7. CNCKitCompany

    CNCKitCompany Journeyman
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    Cool, thanks for sharing. I was thinking something along the lines of this PSSR ZC Tail would make it easier and less exposed for the router AC wiring. Though now that I look at it in detail, it may not have a high enough power rating.
     
  8. Northernboy

    Northernboy Well-Known
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    Would be nice but not big enough and meant for non-inductive loads.
     
  9. Rick 2.0

    Rick 2.0 OpenBuilds Team
    Staff Member Moderator Resident Builder Builder

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    Any chance you could provide a circuit diagram for this?

    Thx.
     
  10. Northernboy

    Northernboy Well-Known
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    Yes I can but first I’ll clean up my schematic and put in proper values.
     
  11. Northernboy

    Northernboy Well-Known
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    Here are my schematics hopefully you can make sense of it.
    With a speed control Nano, it can configured anyway, LCD & Pot instead of Wifi interface or anything else.
     

    Attached Files:

    Rick 2.0 likes this.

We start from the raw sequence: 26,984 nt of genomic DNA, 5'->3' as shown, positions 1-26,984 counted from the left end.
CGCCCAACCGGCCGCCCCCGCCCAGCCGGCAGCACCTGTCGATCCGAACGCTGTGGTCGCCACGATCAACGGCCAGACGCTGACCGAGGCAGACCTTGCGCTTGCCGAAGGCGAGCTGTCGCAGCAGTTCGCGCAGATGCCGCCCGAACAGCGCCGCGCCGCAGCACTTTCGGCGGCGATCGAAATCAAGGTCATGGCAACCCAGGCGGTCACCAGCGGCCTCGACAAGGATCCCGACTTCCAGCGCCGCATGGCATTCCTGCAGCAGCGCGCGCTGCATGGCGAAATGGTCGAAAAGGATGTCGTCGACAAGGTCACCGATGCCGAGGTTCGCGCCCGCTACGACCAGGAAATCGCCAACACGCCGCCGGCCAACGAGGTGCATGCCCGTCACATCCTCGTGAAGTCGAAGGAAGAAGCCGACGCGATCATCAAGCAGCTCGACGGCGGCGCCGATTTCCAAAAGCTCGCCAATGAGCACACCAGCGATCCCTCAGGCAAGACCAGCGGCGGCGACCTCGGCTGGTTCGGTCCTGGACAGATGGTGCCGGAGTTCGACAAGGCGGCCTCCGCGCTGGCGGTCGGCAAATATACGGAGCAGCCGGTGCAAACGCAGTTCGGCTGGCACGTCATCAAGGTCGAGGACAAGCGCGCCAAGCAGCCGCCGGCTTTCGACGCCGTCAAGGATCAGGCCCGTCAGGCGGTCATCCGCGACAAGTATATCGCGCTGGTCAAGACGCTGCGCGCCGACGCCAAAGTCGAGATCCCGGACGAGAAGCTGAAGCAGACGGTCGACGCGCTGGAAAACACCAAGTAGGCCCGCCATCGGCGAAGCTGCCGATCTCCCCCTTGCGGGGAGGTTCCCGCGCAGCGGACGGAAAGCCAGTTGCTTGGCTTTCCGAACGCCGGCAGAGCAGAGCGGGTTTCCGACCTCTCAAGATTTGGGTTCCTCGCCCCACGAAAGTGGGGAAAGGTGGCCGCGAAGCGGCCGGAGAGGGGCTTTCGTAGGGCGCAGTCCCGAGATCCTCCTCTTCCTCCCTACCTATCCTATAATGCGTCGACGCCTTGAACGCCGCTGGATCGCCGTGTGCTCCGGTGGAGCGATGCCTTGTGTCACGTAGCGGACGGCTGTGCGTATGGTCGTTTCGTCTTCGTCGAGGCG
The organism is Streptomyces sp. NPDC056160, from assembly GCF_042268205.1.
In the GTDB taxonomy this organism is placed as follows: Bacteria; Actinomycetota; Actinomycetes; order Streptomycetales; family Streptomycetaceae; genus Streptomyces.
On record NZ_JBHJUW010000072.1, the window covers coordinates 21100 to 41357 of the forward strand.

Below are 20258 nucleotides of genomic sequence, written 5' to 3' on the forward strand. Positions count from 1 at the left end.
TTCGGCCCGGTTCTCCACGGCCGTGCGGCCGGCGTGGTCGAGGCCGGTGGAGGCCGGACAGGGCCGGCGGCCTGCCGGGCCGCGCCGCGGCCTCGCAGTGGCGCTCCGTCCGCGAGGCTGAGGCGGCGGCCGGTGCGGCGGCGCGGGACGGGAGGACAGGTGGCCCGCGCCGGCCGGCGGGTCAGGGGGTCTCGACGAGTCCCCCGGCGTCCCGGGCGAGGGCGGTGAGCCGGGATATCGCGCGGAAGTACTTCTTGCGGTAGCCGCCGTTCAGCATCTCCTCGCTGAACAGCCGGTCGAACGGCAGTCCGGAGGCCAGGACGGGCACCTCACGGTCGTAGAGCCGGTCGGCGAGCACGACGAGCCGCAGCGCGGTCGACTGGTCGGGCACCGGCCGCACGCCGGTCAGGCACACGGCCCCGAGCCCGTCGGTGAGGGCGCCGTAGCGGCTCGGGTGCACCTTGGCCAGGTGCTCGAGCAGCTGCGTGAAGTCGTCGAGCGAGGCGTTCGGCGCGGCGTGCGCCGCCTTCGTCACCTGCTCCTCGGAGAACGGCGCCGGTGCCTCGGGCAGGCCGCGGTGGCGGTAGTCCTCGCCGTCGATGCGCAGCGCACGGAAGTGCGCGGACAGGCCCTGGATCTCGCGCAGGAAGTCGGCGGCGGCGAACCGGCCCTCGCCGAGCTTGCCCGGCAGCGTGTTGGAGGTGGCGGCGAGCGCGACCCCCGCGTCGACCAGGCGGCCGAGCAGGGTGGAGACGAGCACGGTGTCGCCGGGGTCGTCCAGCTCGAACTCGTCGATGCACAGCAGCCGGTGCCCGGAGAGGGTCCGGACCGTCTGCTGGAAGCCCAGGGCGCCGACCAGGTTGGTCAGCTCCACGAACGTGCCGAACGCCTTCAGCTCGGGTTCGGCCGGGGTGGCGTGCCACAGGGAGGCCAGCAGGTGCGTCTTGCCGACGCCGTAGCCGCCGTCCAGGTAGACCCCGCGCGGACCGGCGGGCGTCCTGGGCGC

12. Speach

    Speach New
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    Hello
    This is a very good build, in fact, I am planning to take benefit from it and build mine.
    My guess is that if we use DC rectified mains power (with proper power rectifier, capacitors and a mosfet in place of a triac), it would run with more torque and less noise (and probably more power efficient).
    By the way, is there a possibility to get the code for the Router Nano ? Does it implement a PID algorithm ?
    Thanks anyway : )
     
  13. Northernboy

    Northernboy Well-Known
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    Yes I do use PID algorithm with adaptive gain for quicker recovery when speed droops.
    Attached you will find the Arduino files. One is the for the Nano and the other if for the ESP8266 that does the Wifi Interface to the Blynk App.
    Anything else I can help you with let me know.
     

    Attached Files:

  14. Speach

    Speach New
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    Thank you very much ! I'll have a close look at these, they will certainly come in handy !
    BTW, I already have modified my router, but instead of using large 5mm emitter/receiver, I've used a TCRT5000 sensor, wich is using the same working principle but in a smaller dedicated housing.

    Here are

    The schematic :
    TCRT Sensor schematic.png
    The pcb :
    TCRT Sensor board.png

    ..and layout :
    TCRT Sensor layout.png
    I'll gladly post pictures of my modified router if needed.

    As the sensor is very small, it requiered me to just drill two 3mm holes, 20 mm apart to mount it in the brush area housing, with long 12mm allen M3 screws.

    Works like a charm and is less sensitive to environment.

    Thank you again.